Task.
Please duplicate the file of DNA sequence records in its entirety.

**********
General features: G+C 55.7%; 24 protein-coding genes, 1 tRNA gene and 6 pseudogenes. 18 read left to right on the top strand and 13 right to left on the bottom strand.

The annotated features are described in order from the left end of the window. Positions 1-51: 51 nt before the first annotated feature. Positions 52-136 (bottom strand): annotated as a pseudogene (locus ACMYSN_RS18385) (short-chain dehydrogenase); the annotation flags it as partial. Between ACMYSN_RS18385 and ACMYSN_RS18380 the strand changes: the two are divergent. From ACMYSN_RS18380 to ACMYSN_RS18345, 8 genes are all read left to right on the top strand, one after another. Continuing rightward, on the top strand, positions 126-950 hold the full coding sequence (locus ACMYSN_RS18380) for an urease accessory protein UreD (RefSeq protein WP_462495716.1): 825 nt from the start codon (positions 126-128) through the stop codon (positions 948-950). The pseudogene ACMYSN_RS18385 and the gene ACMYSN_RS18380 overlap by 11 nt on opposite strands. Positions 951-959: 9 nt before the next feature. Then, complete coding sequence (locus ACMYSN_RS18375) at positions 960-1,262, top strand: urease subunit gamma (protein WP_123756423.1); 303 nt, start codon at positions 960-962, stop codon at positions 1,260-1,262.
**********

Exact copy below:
General features: G+C 55.7%; 24 protein-coding genes, 1 tRNA gene and 6 pseudogenes. 18 read left to right on the top strand and 13 right to left on the bottom strand.

The annotated features are described in order from the left end of the window. Positions 1-51: 51 nt before the first annotated feature. Positions 52-136 (bottom strand): annotated as a pseudogene (locus ACMYSN_RS18385) (short-chain dehydrogenase); the annotation flags it as partial. Between ACMYSN_RS18385 and ACMYSN_RS18380 the strand changes: the two are divergent. From ACMYSN_RS18380 to ACMYSN_RS18345, 8 genes are all read left to right on the top strand, one after another. Continuing rightward, on the top strand, positions 126-950 hold the full coding sequence (locus ACMYSN_RS18380) for an urease accessory protein UreD (RefSeq protein WP_462495716.1): 825 nt from the start codon (positions 126-128) through the stop codon (positions 948-950). The pseudogene ACMYSN_RS18385 and the gene ACMYSN_RS18380 overlap by 11 nt on opposite strands. Positions 951-959: 9 nt before the next feature. Then, complete coding sequence (locus ACMYSN_RS18375) at positions 960-1,262, top strand: urease subunit gamma (protein WP_123756423.1); 303 nt, start codon at positions 960-962, stop codon at positions 1,260-1,262.